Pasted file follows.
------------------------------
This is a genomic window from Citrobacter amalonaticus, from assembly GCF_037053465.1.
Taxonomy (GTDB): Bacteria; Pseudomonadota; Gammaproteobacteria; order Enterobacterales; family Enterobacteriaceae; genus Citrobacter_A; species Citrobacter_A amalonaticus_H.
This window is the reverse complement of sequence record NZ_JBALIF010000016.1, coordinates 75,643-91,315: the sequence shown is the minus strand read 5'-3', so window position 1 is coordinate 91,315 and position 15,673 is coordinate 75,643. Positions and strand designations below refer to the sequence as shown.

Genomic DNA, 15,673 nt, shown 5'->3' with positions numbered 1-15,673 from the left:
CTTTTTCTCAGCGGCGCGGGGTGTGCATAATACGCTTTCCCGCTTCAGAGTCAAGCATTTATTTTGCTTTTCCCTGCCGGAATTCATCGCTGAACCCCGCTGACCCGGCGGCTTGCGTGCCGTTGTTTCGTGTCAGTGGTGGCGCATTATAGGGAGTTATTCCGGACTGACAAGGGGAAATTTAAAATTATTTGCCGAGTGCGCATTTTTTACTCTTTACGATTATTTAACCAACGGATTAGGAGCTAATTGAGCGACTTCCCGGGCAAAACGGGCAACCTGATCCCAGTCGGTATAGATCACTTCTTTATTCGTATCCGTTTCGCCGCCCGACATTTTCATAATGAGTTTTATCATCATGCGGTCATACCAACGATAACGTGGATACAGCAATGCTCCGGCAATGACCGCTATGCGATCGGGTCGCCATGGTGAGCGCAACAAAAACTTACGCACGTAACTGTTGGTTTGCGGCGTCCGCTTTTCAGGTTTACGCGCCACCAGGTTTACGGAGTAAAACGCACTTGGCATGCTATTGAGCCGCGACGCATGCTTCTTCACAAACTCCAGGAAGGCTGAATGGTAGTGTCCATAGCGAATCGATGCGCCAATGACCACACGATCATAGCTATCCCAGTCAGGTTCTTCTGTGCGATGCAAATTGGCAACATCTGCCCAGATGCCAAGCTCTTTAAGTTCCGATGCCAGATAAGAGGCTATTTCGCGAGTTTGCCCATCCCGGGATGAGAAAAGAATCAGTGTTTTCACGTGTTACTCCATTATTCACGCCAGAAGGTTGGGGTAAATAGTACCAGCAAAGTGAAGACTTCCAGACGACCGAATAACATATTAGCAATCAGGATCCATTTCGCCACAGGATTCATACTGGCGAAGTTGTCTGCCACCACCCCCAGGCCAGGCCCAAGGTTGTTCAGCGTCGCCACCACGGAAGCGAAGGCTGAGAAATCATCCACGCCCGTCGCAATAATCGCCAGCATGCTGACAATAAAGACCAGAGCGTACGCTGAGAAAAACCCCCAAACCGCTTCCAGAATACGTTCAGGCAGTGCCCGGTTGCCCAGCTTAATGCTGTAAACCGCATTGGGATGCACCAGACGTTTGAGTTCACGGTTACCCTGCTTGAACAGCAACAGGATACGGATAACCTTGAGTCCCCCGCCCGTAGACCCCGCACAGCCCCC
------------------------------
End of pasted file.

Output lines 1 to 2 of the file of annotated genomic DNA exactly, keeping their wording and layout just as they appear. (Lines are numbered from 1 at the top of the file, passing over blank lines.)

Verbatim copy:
This is a genomic window from Citrobacter amalonaticus, from assembly GCF_037053465.1.
Taxonomy (GTDB): Bacteria; Pseudomonadota; Gammaproteobacteria; order Enterobacterales; family Enterobacteriaceae; genus Citrobacter_A; species Citrobacter_A amalonaticus_H.